2015 Jeep Renegade Trailhawk: Detroit to L.A. — Day 2
by Mike Magrath, Features Editor on February 3, 2016
Day Two of my road trip from Detroit to L.A. started off on a good note. Looking out the hotel window, you could almost see the cold. I flicked the button on our 2015 Jeep Renegade Trailhawk's key fob triggering the remote start and let it warm up while I hit the showers. This move wouldn't be kind on range, but would prevent me from freezing to death. Fair trade.
This section of the trip wasn't going to be kind to the Jeep anyways. The past few states had been boring and flat, letting the Renegade settle into ninth-gear and relax. Colorado has hills. Utah has an 80 mph speed limit and hills.
The first stop for fuel took place before any of the hills and Colorado's slight changes in elevation and speed limits had already taken a toll on the Jeep. I got 22.7 mpg driving in a straight line with no stops.
During that stop I got an email from someone in the office.
"How's it going?"
"Cold and clear," I replied. "Almost boring."
Within 10 minutes, two of those three things changed.
As I climbed towards the Eisenhower Tunnel, there was a sudden wall of weather. The world went from cool and clear to dark and snowy. The roads were clean and then there was 4" of snow. Everyone was going 75-ish and then everyone was going 7.5-ish. All I could think of was Oldham's experience in the Corvette: Same road, different direction, far different vehicle.
I grew up around snow and knew that there were two things I didn't want to do. One, go too fast. Two, go too slow. Do either of those things and you're stuck. I flicked the Renegade's Selec-Terrain dial to Snow and kept moving.
Unfortunately, the 9-speed automatic doesn't play well with snow. If you try to maintain a speed, the 9-speed wants to get into as high a gear as possible, even in Snow mode. This means that during times when you want control and consistency, the transmission keeps changing things while prioritizing fuel economy. Manual mode is a lifesaver in this situation.
Even when the snow had subsided, the Renegade wasn't truly happy in these conditions. 80 mph was doable. The Renegade turns around 3,000 rpm at that speed and the on-demand fuel economy meter claims 26 mpg. But then the hills come.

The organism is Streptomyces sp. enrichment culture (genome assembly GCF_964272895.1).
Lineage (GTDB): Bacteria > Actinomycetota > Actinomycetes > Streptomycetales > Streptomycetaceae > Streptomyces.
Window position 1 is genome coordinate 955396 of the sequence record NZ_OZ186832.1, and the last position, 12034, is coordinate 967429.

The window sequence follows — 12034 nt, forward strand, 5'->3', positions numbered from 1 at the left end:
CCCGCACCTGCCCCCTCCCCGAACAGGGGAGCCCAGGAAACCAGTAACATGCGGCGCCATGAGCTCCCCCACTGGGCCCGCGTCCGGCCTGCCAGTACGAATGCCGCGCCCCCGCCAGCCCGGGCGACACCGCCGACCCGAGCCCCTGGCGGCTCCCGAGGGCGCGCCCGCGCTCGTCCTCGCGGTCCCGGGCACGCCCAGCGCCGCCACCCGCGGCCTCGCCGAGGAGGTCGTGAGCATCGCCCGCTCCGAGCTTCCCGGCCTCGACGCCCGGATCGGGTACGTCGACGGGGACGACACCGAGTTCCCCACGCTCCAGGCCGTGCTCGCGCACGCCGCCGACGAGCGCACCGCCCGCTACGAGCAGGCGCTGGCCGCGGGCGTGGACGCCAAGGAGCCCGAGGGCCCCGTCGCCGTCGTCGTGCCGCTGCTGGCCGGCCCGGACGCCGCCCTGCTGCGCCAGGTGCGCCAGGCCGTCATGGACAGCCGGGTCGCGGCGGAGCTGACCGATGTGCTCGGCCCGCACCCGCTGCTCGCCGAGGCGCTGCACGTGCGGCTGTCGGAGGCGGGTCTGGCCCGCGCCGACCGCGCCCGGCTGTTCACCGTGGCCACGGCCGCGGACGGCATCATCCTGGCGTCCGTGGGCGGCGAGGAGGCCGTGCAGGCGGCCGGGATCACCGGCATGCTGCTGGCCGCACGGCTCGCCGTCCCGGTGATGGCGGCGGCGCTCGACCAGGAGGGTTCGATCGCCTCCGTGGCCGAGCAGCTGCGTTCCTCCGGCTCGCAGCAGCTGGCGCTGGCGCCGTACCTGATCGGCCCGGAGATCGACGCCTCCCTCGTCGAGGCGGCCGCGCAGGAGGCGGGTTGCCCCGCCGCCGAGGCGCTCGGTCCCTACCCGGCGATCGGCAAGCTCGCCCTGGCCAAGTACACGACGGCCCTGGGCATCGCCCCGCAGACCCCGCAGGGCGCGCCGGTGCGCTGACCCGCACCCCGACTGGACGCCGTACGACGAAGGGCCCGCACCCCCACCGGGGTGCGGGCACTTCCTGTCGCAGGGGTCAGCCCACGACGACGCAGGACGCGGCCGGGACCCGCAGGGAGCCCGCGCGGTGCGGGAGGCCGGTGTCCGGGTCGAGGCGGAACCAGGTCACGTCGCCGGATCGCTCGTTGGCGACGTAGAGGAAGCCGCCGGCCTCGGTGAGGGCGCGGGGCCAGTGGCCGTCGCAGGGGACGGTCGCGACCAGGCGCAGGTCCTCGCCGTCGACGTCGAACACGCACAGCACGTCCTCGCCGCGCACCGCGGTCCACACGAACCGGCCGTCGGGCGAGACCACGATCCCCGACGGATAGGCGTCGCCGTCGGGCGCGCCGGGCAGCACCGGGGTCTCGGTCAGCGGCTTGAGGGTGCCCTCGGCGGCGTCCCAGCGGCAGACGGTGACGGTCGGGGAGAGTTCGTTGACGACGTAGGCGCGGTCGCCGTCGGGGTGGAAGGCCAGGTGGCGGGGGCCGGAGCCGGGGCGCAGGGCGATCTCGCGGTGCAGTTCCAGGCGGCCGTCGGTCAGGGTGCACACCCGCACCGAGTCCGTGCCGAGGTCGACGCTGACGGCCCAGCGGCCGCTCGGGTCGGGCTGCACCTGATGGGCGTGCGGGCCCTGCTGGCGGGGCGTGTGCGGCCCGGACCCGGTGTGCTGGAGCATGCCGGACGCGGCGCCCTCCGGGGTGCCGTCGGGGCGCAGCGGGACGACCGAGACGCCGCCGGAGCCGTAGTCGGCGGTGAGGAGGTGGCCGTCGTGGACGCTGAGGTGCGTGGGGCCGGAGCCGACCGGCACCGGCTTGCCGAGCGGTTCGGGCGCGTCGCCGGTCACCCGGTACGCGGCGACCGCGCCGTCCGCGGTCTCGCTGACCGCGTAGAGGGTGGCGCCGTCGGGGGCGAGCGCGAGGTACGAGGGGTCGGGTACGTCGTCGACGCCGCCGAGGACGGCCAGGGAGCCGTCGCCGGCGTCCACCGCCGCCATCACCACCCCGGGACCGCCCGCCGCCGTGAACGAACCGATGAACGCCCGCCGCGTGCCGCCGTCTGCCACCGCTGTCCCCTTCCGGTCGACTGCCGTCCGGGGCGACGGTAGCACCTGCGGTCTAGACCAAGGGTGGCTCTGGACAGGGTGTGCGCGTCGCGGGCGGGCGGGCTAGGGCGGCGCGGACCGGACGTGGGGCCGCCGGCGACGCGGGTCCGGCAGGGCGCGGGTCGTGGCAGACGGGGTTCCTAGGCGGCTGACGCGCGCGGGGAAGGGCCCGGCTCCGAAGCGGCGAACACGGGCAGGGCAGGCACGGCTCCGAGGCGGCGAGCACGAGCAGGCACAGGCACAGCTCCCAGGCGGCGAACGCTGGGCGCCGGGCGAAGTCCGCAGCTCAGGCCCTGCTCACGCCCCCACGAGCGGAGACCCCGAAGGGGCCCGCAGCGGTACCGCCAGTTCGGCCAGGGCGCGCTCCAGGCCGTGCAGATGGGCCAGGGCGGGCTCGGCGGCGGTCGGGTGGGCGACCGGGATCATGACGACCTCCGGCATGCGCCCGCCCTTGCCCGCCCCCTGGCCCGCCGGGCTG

Unlike driving in the city, driving in Utah doesn't have any actual speed changes. You get up to 80 and then stay there until you run out of gas and then repeat the process. Still, even minor elevation changes here make the transmission hunt around more than I'm happy with.
When confronted with a real hill, the number of gears is irrelevant. The Renegade falls well below the speed limit with cruise control on and, again, you've got to revert to manual mode. If you don't, the car drops a few gears to get up to speed and then, once holding a decent highway pace, shifts back up to ninth, causing the whole thing to slow down again. On one grade, a Subaru Crosstrek passed me. Sigh.
Utah turns into Arizona turns into Nevada and suddenly I'm in Vegas for way off-Strip pho before I even realize it. With a belly full of noodles, I make California without a problem. I stop at a hotel about 100 miles from home just to be safe. Once again, the frequent fuel stops ate into time I could've spent on the road. The furthest I managed on a tank was 285 miles this leg. Like Aspade said in the comments on Part 1, running a tank to fumes in winter in no man's land isn't a good idea.
Still, 1,100 miles in a day is further than I made it in our 911, which was capable of 500 miles on a tank.
Mike Magrath, Features Editor @ 14,141 miles